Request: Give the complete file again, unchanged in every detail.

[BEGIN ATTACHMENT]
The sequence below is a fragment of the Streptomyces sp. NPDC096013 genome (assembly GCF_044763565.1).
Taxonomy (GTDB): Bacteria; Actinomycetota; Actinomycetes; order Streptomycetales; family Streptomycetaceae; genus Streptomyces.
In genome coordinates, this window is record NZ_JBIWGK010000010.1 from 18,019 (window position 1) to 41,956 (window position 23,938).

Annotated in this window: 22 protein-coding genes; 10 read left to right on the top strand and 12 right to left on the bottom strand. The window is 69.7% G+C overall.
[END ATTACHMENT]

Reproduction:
The sequence below is a fragment of the Streptomyces sp. NPDC096013 genome (assembly GCF_044763565.1).
Taxonomy (GTDB): Bacteria; Actinomycetota; Actinomycetes; order Streptomycetales; family Streptomycetaceae; genus Streptomyces.
In genome coordinates, this window is record NZ_JBIWGK010000010.1 from 18,019 (window position 1) to 41,956 (window position 23,938).

Annotated in this window: 22 protein-coding genes; 10 read left to right on the top strand and 12 right to left on the bottom strand. The window is 69.7% G+C overall.